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HMRC To Turn Screws On Offshore Account Holders

by Robert Lee,, London

24 December 2009

Dave Hartnett, Permanent Secretary for Tax at HM Revenue and Customs (HMRC), the UK tax authority, has revealed that offshore account holders will in future be required to notify the taxman when their account balance hits GBP25,000 or more.

Fielding questions from tax advisors about the UK's two offshore disclosure schemes, the New Disclosure Opportunity (NDO) and the Liechtenstein Disclosure Facility (LDF), Hartnett said that taxpayers who fail to disclose offshore financial arrangements under either of these two amnesties will face penalties of up to 100% of any tax owed.

"We’ve been surprised that some people seem determined to frankly hold out and not make a disclosure when they can see announcements that have been made of penalties for incorrect tax returns, and that some of them will face a penalty of 100%," Hartnett said in response to a question by Gary Ashford of the Chartered Institute of Taxation on new legislation requiring notification of the opening of new accounts, referred to in the recent pre-budget report.

"We needed to make things more secure from a tax administration perspective going forward," Hartnett continued. "And our ministers accepted that argument, and so people are going to have to make a notification going forward of an offshore account which hits a GBP25,000 balance or is newly opened with that sort of money. Now people who don’t do that and whose tax returns are wrong will face a penalty of up to 100% of the tax for not notifying us, plus up to 100% of the tax for an incorrect return. That’s a big penalty."

Under the NDO, people making a complete and accurate disclosure between September 1, 2009 and March 12, 2010 of their untaxed offshore liabilities will have any penalty capped at 10%, or 20% if they failed to take up a written offer of a capped penalty under HMRC’s 2007 Offshore Disclosure Facility. However, HMRC must be notified of an intention to disclose by January 4, 2010.

Following the January 4 deadline, Hartnett revealed that HMRC will begin to notify by letter those who have offshore accounts but did not avail of the NDO that the department has information about them. "For the time being, those letters [about disclosure] will be very friendly, very warm, letting people know we’ve got information," Hartnett said. "But I think once we get past the time for people to come forward, those letters are much more likely to be invitations to interviews, and meetings to discuss the accuracy of tax returns."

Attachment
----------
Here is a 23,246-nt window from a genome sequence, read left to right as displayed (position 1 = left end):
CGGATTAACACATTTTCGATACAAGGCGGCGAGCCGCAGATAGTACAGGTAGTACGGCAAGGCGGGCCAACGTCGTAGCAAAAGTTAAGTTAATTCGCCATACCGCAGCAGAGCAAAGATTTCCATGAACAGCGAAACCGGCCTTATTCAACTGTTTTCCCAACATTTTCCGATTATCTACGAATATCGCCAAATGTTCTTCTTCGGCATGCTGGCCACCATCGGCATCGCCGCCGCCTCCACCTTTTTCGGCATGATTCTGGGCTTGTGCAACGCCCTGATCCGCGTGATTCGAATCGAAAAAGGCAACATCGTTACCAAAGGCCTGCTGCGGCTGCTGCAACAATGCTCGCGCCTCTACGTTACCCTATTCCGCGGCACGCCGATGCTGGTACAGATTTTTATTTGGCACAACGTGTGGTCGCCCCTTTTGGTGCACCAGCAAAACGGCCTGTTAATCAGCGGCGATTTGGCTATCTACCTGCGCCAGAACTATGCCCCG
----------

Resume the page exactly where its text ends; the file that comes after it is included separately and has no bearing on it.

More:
Hartnett expects that, with a high volume of information obtained from banks with a UK presence to sift through, it will not be until the end of March 2010 before HMRC begins the process of "risk profiling" individuals to identify those who could have made "significant" disclosures but chose not to do so. "I think people will then see a growing number of investigations," he added.

Hartnett also confirmed that HMRC is in discussions with a number of other jurisdictions regarding the possibility of negotiating further disclosure facilities along the lines of the LDF.

The LDF agreement, signed by the UK and Liechtenstein governments on August 11 alongside a broader tax information exchange agreement, is aimed specifically at those with accounts in Liechtenstein and commenced on the same date as the NDO. The LDF also caps penalties at 10%.

"We are in discussion with other countries," Hartnett said, although he refused to discuss the countries involved in the talks, or whether the terms would be the same as the LDF.

"It really depends on two things," he explained. "Have we got any levers that would allow us to gain access to banking data in those countries? That’s the first consideration. If the answer is no, there are none at all, well we’d think hard about what to do. But what we don’t want to do either is to undermine the Liechtenstein disclosure facility by suddenly giving someone a choice between the Liechtenstein facility, and – I’d better not name any countries – say, the ‘Ruritanian facility’."

"My message is very simple," Hartnett warned when asked how the department would respond to those determined to escape the clutches of the taxman. "The world is getting smaller. Tax administrations are cooperating more and more. But I asked one of my colleagues what I should say, and she said to me I should quote Geena Davis … The quote is, and I think it is very apt – it’s not meant to be frightening, it’s just very apt – 'Be afraid, be very afraid,' if you want to keep hiding your money offshore.”

A comprehensive report in our Intelligence Report series, examining in depth the situation of offshore transparency and secrecy in a number of the most prominent jurisdictions, is available in the Lowtax Library at and a description of the report can be seen at

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